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Vaping in schools is a growing problem that poses significant safeguarding challenges. Learn about the issues and new ways to detect it.

Vaping in schools in the UK has become a serious problem in recent years.

7% of secondary school pupils vape regularly, which represents a 100% increase in child vaping year-on-year. No less than 29% of year 11 pupils have tried vaping, according to official figures.

As e-cigarettes have become more popular among young people, it has become increasingly common for children to vape in school toilets and other hidden areas. This poses significant challenges for safeguarding and creates a range of problems that schools must address.

The challenges of stopping vaping in schools

One of the biggest challenges with vaping in schools is that it can be difficult to detect. E-cigarettes produce little smoke, and the vapour quickly dissipates, making it hard for teachers and staff to know if a student is vaping. This is compounded by the fact that e-cigarettes come in many shapes and sizes, most of which pupils can easily hide in their pocket or backpack.

The health and safeguarding risks

The dangers of vaping in schools are significant. Most e-cigarettes contain nicotine, which is highly addictive and can have harmful effects on developing brains. Some do not, but they come in fruit or other flavours designed to appeal to children and are arguably even more harmful than nicotine, being filled with carcinogenic and highly toxic chemicals. There is also a risk that students may experiment with other substances, such as marijuana, by vaping them in e-cigarettes. Additionally, the act of vaping itself can be a distraction from learning and may disrupt the educational environment as some children sneak out of class during lessons to vape in school toilets.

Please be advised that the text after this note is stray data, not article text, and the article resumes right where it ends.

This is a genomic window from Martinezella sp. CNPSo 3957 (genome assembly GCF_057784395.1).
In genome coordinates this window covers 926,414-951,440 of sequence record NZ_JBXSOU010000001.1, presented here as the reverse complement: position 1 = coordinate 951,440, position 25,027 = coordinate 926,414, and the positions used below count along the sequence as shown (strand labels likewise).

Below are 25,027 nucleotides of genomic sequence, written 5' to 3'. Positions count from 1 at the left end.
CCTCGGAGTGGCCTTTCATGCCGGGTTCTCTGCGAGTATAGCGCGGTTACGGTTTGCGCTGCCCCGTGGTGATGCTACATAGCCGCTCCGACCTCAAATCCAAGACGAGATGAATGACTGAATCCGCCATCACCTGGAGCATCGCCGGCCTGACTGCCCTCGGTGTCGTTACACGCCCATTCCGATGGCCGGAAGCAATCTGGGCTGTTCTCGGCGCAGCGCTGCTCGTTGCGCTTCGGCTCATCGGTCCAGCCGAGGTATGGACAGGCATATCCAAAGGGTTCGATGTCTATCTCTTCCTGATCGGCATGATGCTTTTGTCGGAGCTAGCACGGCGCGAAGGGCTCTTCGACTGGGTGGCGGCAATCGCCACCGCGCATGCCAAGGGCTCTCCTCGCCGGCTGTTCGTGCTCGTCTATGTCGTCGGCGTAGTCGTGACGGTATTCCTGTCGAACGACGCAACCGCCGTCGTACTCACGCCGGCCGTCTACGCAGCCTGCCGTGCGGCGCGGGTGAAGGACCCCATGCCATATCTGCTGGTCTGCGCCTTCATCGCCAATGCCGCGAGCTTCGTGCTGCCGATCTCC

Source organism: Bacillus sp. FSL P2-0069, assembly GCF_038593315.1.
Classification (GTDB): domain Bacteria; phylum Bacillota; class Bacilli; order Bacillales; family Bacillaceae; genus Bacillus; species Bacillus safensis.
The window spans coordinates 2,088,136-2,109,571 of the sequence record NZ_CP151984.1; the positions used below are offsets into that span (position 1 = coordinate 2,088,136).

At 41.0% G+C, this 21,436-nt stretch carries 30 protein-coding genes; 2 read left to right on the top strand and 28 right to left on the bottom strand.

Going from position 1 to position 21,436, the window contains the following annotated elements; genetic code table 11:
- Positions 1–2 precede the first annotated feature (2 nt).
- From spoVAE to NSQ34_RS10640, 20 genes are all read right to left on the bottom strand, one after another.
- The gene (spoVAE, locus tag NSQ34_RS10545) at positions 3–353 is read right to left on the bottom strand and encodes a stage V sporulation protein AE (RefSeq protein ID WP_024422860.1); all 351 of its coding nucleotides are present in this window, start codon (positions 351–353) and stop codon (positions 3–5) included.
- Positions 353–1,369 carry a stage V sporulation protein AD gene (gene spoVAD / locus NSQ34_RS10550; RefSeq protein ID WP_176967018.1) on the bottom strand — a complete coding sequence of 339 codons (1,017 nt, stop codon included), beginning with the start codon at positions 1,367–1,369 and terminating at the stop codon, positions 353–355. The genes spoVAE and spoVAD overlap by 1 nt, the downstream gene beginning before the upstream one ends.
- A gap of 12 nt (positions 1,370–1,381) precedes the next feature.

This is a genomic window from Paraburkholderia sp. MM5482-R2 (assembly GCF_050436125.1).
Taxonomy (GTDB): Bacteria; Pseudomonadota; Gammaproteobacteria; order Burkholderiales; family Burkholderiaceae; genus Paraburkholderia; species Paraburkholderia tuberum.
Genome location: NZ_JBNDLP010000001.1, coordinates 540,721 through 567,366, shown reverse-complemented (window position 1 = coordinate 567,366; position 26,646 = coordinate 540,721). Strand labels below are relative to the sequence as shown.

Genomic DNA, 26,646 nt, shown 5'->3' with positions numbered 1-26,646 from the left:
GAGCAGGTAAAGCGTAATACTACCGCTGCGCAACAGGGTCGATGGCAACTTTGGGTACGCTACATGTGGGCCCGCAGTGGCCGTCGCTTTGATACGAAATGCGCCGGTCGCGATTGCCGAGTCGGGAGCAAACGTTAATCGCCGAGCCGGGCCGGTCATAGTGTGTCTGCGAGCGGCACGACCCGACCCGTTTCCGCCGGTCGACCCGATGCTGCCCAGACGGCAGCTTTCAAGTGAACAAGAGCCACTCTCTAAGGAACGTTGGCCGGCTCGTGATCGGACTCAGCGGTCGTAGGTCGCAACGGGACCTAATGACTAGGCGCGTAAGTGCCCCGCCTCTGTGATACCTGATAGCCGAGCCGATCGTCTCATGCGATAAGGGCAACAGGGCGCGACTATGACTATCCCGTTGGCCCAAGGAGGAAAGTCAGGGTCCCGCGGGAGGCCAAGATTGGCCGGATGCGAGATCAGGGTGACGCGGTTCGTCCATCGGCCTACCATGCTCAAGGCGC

Moreover, vaping in schools poses serious safeguarding issues. Young people who are using e-cigarettes are at risk of becoming addicted to nicotine, which can have lifelong consequences. They may also be vulnerable to exploitation by older students or outside individuals who provide them with e-cigarettes or other substances. Schools must take steps to prevent and address these risks to safeguard their students’ wellbeing.

Every school needs clear anti-vaping policies

To address the issue of vaping in schools, it is important for schools to have clear policies in place that prohibit the use of e-cigarettes on school grounds. Teachers and staff should be trained to recognize the signs of vaping and know how to respond appropriately when they suspect a student is using an e-cigarette. Parents and students should also be educated about the risks of vaping and the school’s policies on e-cigarette use.

Support with forming a school policy on vaping

Action on Smoking and Health (ASH) is a public health charity set up by the Royal College of Physicians to end the harm caused by smoking tobacco and vaping. ASH has released new national guidance for schools, to support staff in developing their policies on vaping. This was developed by a group of teachers with expertise in safeguarding and health education.

New technology makes it possible to detect vaping in schools

Recently, new surveillance products have come onto the UK market that make it easy to stop vaping in schools. They use CCTV with AI capabilities. Vape sensors inside school toilets detect chemicals and particles that are released into the air when pupils are vaping in school. These sensors detect the Volatile Organic Compounds (VOCs) nicotine, propylene glycol, glycerol, PM2.5 particulate matter and other cancer-causing chemicals.

AI enhanced CCTV cameras outside the toilet record who enters and leaves, and the Artificial Intelligence matches up the signals. Staff can then see the live reports or, more conveniently, get instant SMS, email or MS Teams alerts telling them there is a pupil or pupils vaping in the school toilets.

Useful links

CCTV with artificial intelligence stops vaping in schools

ASH guidance on developing school policies on vaping

Research and analysis: Nicotine vaping in England: 2022 evidence update summary (Government website)